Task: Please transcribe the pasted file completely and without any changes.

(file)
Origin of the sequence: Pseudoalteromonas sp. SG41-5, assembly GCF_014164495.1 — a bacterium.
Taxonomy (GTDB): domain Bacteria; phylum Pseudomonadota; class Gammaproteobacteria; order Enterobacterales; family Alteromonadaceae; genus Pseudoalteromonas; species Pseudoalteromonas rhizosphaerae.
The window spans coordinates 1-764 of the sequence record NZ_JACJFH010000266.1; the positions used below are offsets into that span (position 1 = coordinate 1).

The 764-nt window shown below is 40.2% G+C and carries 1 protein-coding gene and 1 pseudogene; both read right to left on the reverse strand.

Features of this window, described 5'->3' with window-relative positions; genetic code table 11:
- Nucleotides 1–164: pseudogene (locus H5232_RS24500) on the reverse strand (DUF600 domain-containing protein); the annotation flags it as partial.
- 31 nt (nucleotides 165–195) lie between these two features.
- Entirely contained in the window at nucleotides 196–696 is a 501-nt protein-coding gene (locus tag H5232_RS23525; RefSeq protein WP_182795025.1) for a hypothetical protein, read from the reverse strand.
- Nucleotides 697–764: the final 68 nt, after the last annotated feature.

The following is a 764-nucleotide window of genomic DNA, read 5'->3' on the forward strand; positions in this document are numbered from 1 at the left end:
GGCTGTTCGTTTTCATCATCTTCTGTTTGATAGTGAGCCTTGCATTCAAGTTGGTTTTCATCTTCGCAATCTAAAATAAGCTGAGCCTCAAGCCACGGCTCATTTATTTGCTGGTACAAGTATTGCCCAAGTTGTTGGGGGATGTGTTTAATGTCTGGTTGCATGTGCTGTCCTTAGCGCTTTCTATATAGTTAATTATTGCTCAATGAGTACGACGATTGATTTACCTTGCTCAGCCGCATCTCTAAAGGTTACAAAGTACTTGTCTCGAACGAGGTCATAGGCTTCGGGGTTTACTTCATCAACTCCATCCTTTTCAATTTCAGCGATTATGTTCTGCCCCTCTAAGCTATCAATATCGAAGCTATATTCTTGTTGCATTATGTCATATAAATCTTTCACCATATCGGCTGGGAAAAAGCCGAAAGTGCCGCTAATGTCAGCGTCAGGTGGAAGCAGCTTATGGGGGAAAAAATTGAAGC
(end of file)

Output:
Origin of the sequence: Pseudoalteromonas sp. SG41-5, assembly GCF_014164495.1 — a bacterium.
Taxonomy (GTDB): domain Bacteria; phylum Pseudomonadota; class Gammaproteobacteria; order Enterobacterales; family Alteromonadaceae; genus Pseudoalteromonas; species Pseudoalteromonas rhizosphaerae.
The window spans coordinates 1-764 of the sequence record NZ_JACJFH010000266.1; the positions used below are offsets into that span (position 1 = coordinate 1).

The 764-nt window shown below is 40.2% G+C and carries 1 protein-coding gene and 1 pseudogene; both read right to left on the reverse strand.

Features of this window, described 5'->3' with window-relative positions; genetic code table 11:
- Nucleotides 1–164: pseudogene (locus H5232_RS24500) on the reverse strand (DUF600 domain-containing protein); the annotation flags it as partial.
- 31 nt (nucleotides 165–195) lie between these two features.
- Entirely contained in the window at nucleotides 196–696 is a 501-nt protein-coding gene (locus tag H5232_RS23525; RefSeq protein WP_182795025.1) for a hypothetical protein, read from the reverse strand.
- Nucleotides 697–764: the final 68 nt, after the last annotated feature.

The following is a 764-nucleotide window of genomic DNA, read 5'->3' on the forward strand; positions in this document are numbered from 1 at the left end:
GGCTGTTCGTTTTCATCATCTTCTGTTTGATAGTGAGCCTTGCATTCAAGTTGGTTTTCATCTTCGCAATCTAAAATAAGCTGAGCCTCAAGCCACGGCTCATTTATTTGCTGGTACAAGTATTGCCCAAGTTGTTGGGGGATGTGTTTAATGTCTGGTTGCATGTGCTGTCCTTAGCGCTTTCTATATAGTTAATTATTGCTCAATGAGTACGACGATTGATTTACCTTGCTCAGCCGCATCTCTAAAGGTTACAAAGTACTTGTCTCGAACGAGGTCATAGGCTTCGGGGTTTACTTCATCAACTCCATCCTTTTCAATTTCAGCGATTATGTTCTGCCCCTCTAAGCTATCAATATCGAAGCTATATTCTTGTTGCATTATGTCATATAAATCTTTCACCATATCGGCTGGGAAAAAGCCGAAAGTGCCGCTAATGTCAGCGTCAGGTGGAAGCAGCTTATGGGGGAAAAAATTGAAGC